We’ve all heard of a monkey suit, but this story puts a legalese spin on the idiom. A stunning monkey selfie of a smiling primate has pitted the colossal Internet encyclopedia Wikipedia and its non-profit host Wikimedia against a UK photographer, who is now a few selfies short of a barrel.
"If a monkey takes a selfie in the forest, who owns the copyright?" asks the Washington Post yesterday in a cleverly worded headline. Writes the Post: "By now, the legal pseudo-doctrine of 'he who takes the selfie owns the selfie' has settled into the collective consciousness. But what happens if an animal takes the photo?"
Wikipedia’s argument against the copyright claim? Monkey see, monkey do, so monkey keep. The legal quagmire started when David Slater, from Coleford, Gloucestershire submitted a handful of monkey selfies to Wikipedia, then asked for them back. Nope, says Wiki. The claim was rejected on the grounds that a “non-human” took them.
While visiting the Indonesian island of Sulawesi in 2011, Slater set up his photo equipment and noticed that some of his furry primates started to monkey around with the cameras. He stepped back, and the creative genius began. Voila! The photo shoot produced hundreds of grainy duds but a few stunning photos, worthy of a National Geographic cover, were produced.
Slater and his monkey selfie pics made headlines ‘round the world. The photographer, who is certainly ruing his decision to send them to Wiki to begin with, said Wikimedia’s decision to include his image in its database has now resulted in a loss of earnings.
He explains: “It’s all based on a technicality. I own the photo but because the monkey pressed the trigger and took the photo, they’re claiming the monkey owns the copyright,” Slater said. ”There’s a lot more to copyright than who pushes the trigger on the camera. I set up the shot, I was behind all the components in taking that image.”
Slater also says that his image is losing royalty value day by day, as Wikimedia Commons also has the photos on its free-to-use repository.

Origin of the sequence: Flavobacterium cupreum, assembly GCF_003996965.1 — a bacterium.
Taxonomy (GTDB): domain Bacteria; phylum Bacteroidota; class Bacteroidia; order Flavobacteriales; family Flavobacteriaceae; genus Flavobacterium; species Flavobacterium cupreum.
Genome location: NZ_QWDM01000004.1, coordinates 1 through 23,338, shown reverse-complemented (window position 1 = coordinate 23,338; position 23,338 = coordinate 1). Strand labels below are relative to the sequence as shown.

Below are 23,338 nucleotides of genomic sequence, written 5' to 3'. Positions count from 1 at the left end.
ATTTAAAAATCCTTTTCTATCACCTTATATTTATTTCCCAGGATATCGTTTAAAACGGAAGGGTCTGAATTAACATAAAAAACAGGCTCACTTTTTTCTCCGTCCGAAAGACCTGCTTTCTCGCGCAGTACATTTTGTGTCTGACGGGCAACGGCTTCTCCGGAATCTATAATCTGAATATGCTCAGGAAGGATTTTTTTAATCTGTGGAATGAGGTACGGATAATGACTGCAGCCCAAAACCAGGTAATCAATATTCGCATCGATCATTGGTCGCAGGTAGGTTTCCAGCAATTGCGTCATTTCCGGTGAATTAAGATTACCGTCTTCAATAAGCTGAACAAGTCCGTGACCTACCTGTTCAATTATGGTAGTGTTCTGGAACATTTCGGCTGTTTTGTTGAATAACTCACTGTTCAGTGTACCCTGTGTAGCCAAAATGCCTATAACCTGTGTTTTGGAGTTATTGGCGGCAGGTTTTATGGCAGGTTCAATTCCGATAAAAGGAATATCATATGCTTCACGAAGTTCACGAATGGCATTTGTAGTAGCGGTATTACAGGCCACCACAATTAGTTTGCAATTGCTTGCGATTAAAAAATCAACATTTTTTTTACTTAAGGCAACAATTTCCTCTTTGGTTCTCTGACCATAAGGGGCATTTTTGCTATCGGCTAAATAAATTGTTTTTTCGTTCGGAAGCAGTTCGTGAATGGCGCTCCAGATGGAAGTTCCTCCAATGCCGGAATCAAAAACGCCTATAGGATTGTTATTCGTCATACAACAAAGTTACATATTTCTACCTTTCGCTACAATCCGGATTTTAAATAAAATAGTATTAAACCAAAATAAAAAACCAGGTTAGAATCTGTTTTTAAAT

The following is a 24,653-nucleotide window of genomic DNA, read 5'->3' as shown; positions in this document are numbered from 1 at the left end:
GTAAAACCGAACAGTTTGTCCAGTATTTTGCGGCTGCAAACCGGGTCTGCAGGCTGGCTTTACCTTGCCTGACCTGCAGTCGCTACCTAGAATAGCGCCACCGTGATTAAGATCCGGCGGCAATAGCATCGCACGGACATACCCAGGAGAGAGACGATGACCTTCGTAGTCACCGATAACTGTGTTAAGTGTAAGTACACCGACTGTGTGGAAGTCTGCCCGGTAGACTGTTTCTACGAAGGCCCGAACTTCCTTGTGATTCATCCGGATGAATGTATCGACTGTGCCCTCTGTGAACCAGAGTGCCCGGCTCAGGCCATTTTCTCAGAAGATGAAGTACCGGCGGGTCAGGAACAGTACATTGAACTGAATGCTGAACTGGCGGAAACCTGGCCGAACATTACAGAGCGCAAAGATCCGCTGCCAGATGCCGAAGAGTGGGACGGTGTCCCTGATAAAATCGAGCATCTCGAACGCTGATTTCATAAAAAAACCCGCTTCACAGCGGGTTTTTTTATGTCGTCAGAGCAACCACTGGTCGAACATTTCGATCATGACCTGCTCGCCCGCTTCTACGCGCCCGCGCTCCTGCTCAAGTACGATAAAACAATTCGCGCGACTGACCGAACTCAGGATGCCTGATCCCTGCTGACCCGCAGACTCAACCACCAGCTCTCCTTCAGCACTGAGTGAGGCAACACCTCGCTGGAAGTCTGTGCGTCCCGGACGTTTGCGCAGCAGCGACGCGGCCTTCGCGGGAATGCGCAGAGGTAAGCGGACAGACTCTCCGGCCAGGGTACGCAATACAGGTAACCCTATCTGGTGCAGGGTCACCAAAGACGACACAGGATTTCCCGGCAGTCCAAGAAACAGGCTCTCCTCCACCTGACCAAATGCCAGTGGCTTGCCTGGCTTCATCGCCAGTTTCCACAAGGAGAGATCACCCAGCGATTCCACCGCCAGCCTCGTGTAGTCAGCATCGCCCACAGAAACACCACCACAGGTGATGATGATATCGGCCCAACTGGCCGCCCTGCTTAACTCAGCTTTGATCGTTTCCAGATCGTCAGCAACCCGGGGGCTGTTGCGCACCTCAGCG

“The problem is they’re telling people it’s free to use because it’s in the public domain, they even have a link for people to download the high-res, so they’re actively encouraging people to use it however they like,” Slater grumbled.
Indeed, under Wikipedia’s entry for Celebes crested macaque, we have this explanation, under the subhead of "Copyright test case."
In 2014, selfies taken by a crested black macaque seemed set to establish legal precedent, after the Wikimedia Foundation rejected a copyright claim. The photo had been sold widely by David Slater, a professional nature photographer, who allowed the macaque to play with his camera as part of his interaction with the animals.
After the photos were uploaded to Wikimedia, the organization refused to delete them, claiming “This file is in the public domain, because as the work of a non-human animal, it has no human author in whom copyright is vested.”
According to Slater, by pushing the photographs into the public domain, Wikimedia's action threatens his income because he can no longer claim a royalty payment on the images.
If only the endangered monkey knew what a hullabaloo he caused.
Says the UK’s Daily Mail: “Slater, whose encounter with the macaques happened in 2011, could sue the company for statutory damages of up to $30,000.”
“I’ve lost tens-of-thousands of pounds and I have every right to sue them for a loss of earnings,” he said. “I’ve contacted a lawyer in the U.S. who is willing to take on the case they’re just waiting for my go ahead. Nothing gives Wikimedia the right to decide who owns the copyright of the image and give people permission to use it for free, no court has decided that.”
We're not lawyers over here, so we turn to you. What are your thoughts on the ownership battle? Sound off below.